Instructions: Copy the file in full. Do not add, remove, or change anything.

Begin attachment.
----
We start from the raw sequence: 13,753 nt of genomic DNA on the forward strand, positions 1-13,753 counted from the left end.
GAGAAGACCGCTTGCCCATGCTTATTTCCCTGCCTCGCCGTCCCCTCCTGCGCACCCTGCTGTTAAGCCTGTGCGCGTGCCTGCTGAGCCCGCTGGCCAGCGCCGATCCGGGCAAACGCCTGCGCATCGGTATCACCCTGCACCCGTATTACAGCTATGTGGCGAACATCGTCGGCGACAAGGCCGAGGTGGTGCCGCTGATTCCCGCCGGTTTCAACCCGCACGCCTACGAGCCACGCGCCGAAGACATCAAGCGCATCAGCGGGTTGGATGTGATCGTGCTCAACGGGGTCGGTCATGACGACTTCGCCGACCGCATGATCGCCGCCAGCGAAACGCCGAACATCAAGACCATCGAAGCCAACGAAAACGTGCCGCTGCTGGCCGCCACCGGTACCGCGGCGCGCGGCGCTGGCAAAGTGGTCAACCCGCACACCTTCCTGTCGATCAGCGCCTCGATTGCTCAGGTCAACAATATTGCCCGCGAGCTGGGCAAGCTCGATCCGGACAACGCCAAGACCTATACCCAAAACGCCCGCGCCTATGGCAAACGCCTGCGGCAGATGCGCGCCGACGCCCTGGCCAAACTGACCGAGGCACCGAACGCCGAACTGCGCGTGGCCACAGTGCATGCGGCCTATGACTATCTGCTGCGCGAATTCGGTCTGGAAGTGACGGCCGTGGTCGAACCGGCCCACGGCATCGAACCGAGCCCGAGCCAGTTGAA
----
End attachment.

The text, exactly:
We start from the raw sequence: 13,753 nt of genomic DNA on the forward strand, positions 1-13,753 counted from the left end.
GAGAAGACCGCTTGCCCATGCTTATTTCCCTGCCTCGCCGTCCCCTCCTGCGCACCCTGCTGTTAAGCCTGTGCGCGTGCCTGCTGAGCCCGCTGGCCAGCGCCGATCCGGGCAAACGCCTGCGCATCGGTATCACCCTGCACCCGTATTACAGCTATGTGGCGAACATCGTCGGCGACAAGGCCGAGGTGGTGCCGCTGATTCCCGCCGGTTTCAACCCGCACGCCTACGAGCCACGCGCCGAAGACATCAAGCGCATCAGCGGGTTGGATGTGATCGTGCTCAACGGGGTCGGTCATGACGACTTCGCCGACCGCATGATCGCCGCCAGCGAAACGCCGAACATCAAGACCATCGAAGCCAACGAAAACGTGCCGCTGCTGGCCGCCACCGGTACCGCGGCGCGCGGCGCTGGCAAAGTGGTCAACCCGCACACCTTCCTGTCGATCAGCGCCTCGATTGCTCAGGTCAACAATATTGCCCGCGAGCTGGGCAAGCTCGATCCGGACAACGCCAAGACCTATACCCAAAACGCCCGCGCCTATGGCAAACGCCTGCGGCAGATGCGCGCCGACGCCCTGGCCAAACTGACCGAGGCACCGAACGCCGAACTGCGCGTGGCCACAGTGCATGCGGCCTATGACTATCTGCTGCGCGAATTCGGTCTGGAAGTGACGGCCGTGGTCGAACCGGCCCACGGCATCGAACCGAGCCCGAGCCAGTTGAA